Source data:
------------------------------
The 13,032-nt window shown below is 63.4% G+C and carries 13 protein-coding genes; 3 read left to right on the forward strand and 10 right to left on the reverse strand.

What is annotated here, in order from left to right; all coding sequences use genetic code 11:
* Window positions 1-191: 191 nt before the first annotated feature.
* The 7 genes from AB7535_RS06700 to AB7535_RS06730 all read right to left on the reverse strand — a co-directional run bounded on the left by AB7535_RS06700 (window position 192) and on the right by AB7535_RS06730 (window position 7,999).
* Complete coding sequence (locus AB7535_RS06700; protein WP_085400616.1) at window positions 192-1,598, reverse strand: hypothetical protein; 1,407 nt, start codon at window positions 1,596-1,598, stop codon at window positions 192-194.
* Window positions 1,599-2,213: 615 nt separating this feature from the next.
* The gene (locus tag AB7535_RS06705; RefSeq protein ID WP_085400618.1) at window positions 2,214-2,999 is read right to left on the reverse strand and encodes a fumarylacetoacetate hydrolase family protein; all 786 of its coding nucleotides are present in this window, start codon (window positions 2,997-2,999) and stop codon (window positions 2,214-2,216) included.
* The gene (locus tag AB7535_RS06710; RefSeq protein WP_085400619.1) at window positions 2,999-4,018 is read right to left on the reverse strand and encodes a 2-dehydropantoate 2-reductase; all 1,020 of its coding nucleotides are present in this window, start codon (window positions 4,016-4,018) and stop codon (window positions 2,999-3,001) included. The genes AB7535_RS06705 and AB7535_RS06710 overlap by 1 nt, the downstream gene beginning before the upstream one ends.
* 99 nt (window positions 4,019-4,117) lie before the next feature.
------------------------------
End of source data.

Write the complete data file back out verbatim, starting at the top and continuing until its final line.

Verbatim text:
The 13,032-nt window shown below is 63.4% G+C and carries 13 protein-coding genes; 3 read left to right on the forward strand and 10 right to left on the reverse strand.

What is annotated here, in order from left to right; all coding sequences use genetic code 11:
* Window positions 1-191: 191 nt before the first annotated feature.
* The 7 genes from AB7535_RS06700 to AB7535_RS06730 all read right to left on the reverse strand — a co-directional run bounded on the left by AB7535_RS06700 (window position 192) and on the right by AB7535_RS06730 (window position 7,999).
* Complete coding sequence (locus AB7535_RS06700; protein WP_085400616.1) at window positions 192-1,598, reverse strand: hypothetical protein; 1,407 nt, start codon at window positions 1,596-1,598, stop codon at window positions 192-194.
* Window positions 1,599-2,213: 615 nt separating this feature from the next.
* The gene (locus tag AB7535_RS06705; RefSeq protein ID WP_085400618.1) at window positions 2,214-2,999 is read right to left on the reverse strand and encodes a fumarylacetoacetate hydrolase family protein; all 786 of its coding nucleotides are present in this window, start codon (window positions 2,997-2,999) and stop codon (window positions 2,214-2,216) included.
* The gene (locus tag AB7535_RS06710; RefSeq protein WP_085400619.1) at window positions 2,999-4,018 is read right to left on the reverse strand and encodes a 2-dehydropantoate 2-reductase; all 1,020 of its coding nucleotides are present in this window, start codon (window positions 4,016-4,018) and stop codon (window positions 2,999-3,001) included. The genes AB7535_RS06705 and AB7535_RS06710 overlap by 1 nt, the downstream gene beginning before the upstream one ends.
* 99 nt (window positions 4,019-4,117) lie before the next feature.